SHAUN THE SHEEP
****1/2 (out of 5)
August 5, 2015
Justin Fletcher as SHAUN / TIMMY
John Sparkes as THE FARMER / BITZER
Omid Djalili as TRUMPER
Studio: Aardman Animation
Directed by: Mark Burton, Richard Starzak
BY KEVIN CARR
Listen to Kevin’s radio review…
Ever since I was a child and had only four stations on my television, I have been drawn to British programming, particularly British comedies. This was because while my local ABC, NBC and CBS stations had generally the same mainstream material (and often broadcast the exact same slate of programming at various times of the day, such as soap operas in the afternoon), there was only one option for non-cable-subscribers to see something different.
That difference was PBS, which was known for educational programming, but also for importing British programming – everything from “Masterpiece Theater” to “Monty Python’s Flying Circus.” It was this steady stream of programming from across the pond that gave me a sharper sense of humor than some of my contemporaries, and I grew very appreciative of most British humor.
Of course, the PBS stations of old would herald this as a triumph of their programming slate. I could have been paraded on the air during their fundraising period (which I always hated as a kid because it essentially held many of my favorite shows hostage for a boring telethon). Nowadays, this just isn’t the case. There’s plenty of opportunity to experience British programming – from the schedule on BBC America (which has been aggressively marketed over the past five years) to a bevy of choices for streaming programs via Netflix and Amazon Prime.
But because there are so many choices nowadays, American audiences aren’t left in desperation, which is what forced some in my generation to choose to watch British programming.
This is a long, roundabout way of saying that I adored “Shaun the Sheep,” and a big reason for that is that I am quite attuned to the British programming mindset. My kids also loved “Shaun the Sheep,” and they are no stranger to British programming sensibilities, having been raised watching shows like “Doctor Who” and “The IT Crowd” with me.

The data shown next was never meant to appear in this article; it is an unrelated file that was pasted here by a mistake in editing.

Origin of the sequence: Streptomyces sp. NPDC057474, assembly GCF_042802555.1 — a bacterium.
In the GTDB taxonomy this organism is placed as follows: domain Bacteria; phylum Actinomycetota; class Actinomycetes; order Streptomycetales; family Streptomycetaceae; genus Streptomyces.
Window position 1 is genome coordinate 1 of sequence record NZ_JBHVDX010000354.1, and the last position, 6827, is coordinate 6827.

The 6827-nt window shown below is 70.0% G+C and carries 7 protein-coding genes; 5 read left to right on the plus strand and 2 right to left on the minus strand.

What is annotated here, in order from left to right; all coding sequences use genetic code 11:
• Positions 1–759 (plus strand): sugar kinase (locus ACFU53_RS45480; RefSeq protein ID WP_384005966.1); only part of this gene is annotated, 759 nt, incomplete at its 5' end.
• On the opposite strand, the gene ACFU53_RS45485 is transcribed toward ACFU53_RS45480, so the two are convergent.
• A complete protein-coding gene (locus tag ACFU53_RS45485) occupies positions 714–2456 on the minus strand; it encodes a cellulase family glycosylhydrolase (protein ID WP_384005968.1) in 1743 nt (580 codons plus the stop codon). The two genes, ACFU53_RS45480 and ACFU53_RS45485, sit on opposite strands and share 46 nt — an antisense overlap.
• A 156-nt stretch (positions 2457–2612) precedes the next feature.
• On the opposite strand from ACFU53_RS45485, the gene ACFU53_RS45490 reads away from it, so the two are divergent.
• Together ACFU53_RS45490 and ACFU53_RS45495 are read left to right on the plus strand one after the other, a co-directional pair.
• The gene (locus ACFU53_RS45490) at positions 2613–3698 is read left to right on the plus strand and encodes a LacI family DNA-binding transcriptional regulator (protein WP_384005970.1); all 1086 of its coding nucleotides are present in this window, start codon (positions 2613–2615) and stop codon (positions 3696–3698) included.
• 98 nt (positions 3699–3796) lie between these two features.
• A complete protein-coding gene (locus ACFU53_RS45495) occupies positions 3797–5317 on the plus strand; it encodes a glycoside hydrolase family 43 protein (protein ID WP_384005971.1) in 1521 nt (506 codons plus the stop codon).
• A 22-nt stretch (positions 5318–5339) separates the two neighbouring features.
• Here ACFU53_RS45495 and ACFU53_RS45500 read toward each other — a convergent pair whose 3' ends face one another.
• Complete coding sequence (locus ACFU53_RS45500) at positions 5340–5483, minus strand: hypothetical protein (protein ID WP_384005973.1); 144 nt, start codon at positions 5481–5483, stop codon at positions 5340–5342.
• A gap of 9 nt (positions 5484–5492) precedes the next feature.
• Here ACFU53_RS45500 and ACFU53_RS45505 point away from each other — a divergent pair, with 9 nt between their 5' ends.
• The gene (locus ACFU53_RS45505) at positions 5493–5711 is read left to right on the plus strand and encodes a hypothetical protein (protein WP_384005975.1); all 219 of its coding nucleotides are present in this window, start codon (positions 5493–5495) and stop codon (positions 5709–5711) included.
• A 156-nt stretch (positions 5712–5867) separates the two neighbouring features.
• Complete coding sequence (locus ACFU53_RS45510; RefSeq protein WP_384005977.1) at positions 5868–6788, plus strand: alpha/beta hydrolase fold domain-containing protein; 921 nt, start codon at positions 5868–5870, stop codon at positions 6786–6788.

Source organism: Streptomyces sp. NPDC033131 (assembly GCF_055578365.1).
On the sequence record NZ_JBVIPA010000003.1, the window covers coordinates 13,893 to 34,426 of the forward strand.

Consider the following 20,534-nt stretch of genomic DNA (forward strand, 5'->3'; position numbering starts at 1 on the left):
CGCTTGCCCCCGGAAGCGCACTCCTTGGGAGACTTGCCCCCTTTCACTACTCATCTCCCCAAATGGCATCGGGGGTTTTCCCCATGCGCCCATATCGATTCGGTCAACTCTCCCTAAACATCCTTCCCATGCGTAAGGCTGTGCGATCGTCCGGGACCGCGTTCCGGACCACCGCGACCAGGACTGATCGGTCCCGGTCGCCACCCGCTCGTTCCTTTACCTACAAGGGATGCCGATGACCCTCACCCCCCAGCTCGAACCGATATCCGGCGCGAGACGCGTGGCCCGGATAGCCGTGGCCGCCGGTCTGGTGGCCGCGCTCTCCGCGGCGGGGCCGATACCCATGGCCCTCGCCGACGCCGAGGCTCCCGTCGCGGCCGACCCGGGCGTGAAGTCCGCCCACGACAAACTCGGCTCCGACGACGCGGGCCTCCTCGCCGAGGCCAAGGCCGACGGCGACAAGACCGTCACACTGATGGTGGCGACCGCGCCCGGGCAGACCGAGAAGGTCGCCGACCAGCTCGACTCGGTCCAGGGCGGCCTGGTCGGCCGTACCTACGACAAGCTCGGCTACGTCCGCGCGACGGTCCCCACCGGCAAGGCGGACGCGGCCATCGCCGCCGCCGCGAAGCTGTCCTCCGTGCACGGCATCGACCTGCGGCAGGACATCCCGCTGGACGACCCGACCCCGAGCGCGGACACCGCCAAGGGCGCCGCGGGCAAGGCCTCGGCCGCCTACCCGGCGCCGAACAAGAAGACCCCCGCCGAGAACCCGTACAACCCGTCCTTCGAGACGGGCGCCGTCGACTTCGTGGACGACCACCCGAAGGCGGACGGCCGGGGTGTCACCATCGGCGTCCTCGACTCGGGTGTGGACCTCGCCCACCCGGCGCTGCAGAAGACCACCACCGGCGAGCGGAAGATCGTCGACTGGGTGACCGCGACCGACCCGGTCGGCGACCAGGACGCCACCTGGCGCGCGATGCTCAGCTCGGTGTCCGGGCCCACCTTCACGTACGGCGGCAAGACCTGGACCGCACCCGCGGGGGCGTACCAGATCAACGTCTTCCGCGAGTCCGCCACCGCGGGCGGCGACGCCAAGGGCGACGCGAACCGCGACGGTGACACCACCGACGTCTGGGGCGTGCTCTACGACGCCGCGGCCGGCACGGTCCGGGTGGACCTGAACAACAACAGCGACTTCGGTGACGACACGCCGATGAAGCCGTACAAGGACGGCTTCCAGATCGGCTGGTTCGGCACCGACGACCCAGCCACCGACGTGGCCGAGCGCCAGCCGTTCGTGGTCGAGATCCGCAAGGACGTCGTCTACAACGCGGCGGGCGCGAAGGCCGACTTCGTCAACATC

However, the typical mainstream American might not fall in love with this movie the way I did. Unlike some smaller animated films made by Hollywood, “Shaun the Sheep” does not spoon-feed its humor to the audience. It’s not that anything really happens in the movie that make it unrelateable for mainstream America. Instead, it’s just made with a distinctly European – and specifically – British feel.
The story follows Shaun and his flock of sheep living in the country outside of the Big City in England. They have a very simple life, and soon the sheep get bored. Also, while they like the Farmer who is in charge of them, they want a day off from the grind that takes place on the farm. In an effort to get a day off, the sheep trick the Farmer into taking a nap in a trailer out back by the road. However, when the trailer accidentally rolls away towards the Big City, the sheep take it upon themselves to go find it.
This results in a charming little adventure of farm animals navigating their way through a modern city. It’s a simple and common story, as old as the old country mouse and city mouse dynamic. The sheep are wooly fish out of water that need to learn to blend into the sometimes sophisticated and sometimes dangerous city.
One of the things that might be a challenge for a mainstream audience is that there is no dialogue at all in the movie. It’s not a silent film by any stretch of the imagination, but none of the characters talk in discernable English – even the humans. In this way, it does play out a bit like an older film, like a silent-era movie which relies on sight gags and visual styles. It’s impressive that the movie keeps this up for its full running time, but I never felt it drag or slow down.
The brilliance of “Shaun the Sheep” is that this movie is made with such energy and care, much like the previous films from Aardman like “Wallace & Gromit: The Curse of the Were-Rabbit” and “Chicken Run.” Fans of animation will have no problem ramping up to its style because animation is often told with plenty of sound but no dialogue. Even mainstream hit movies can pull this off, like the adorable Pixar film “Wall-E” (though that does switch to dialogue-driven story in the third act).
“Shaun the Sheep” is an energetic and charming romp through the claymation countryside. It’s a movie that people of all ages should be able to appreciate. And sure, it’s a bit out-of-the-box compared to so many other movies out there, but that’s actually part of the reason why people should give it a chance.